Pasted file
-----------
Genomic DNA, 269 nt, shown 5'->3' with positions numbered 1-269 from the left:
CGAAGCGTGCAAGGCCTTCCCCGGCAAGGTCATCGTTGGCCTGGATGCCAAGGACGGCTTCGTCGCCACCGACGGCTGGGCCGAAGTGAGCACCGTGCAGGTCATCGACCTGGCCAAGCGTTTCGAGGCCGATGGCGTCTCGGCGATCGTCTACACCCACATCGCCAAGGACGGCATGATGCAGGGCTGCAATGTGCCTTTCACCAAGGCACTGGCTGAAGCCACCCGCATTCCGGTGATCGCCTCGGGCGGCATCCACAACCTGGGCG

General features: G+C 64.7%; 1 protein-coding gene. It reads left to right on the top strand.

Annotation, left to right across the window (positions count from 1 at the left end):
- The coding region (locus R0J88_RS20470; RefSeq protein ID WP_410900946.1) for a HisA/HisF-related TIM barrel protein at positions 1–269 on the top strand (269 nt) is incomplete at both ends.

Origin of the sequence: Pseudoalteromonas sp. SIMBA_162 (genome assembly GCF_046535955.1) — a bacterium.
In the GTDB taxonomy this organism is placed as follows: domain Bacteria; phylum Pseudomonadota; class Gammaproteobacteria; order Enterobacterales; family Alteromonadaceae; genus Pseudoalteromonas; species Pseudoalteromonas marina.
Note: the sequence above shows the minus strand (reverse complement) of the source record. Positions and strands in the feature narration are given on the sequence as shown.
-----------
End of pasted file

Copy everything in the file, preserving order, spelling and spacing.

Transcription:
Genomic DNA, 269 nt, shown 5'->3' with positions numbered 1-269 from the left:
CGAAGCGTGCAAGGCCTTCCCCGGCAAGGTCATCGTTGGCCTGGATGCCAAGGACGGCTTCGTCGCCACCGACGGCTGGGCCGAAGTGAGCACCGTGCAGGTCATCGACCTGGCCAAGCGTTTCGAGGCCGATGGCGTCTCGGCGATCGTCTACACCCACATCGCCAAGGACGGCATGATGCAGGGCTGCAATGTGCCTTTCACCAAGGCACTGGCTGAAGCCACCCGCATTCCGGTGATCGCCTCGGGCGGCATCCACAACCTGGGCG

General features: G+C 64.7%; 1 protein-coding gene. It reads left to right on the top strand.

Annotation, left to right across the window (positions count from 1 at the left end):
- The coding region (locus R0J88_RS20470; RefSeq protein ID WP_410900946.1) for a HisA/HisF-related TIM barrel protein at positions 1–269 on the top strand (269 nt) is incomplete at both ends.

Origin of the sequence: Pseudoalteromonas sp. SIMBA_162 (genome assembly GCF_046535955.1) — a bacterium.
In the GTDB taxonomy this organism is placed as follows: domain Bacteria; phylum Pseudomonadota; class Gammaproteobacteria; order Enterobacterales; family Alteromonadaceae; genus Pseudoalteromonas; species Pseudoalteromonas marina.
Note: the sequence above shows the minus strand (reverse complement) of the source record. Positions and strands in the feature narration are given on the sequence as shown.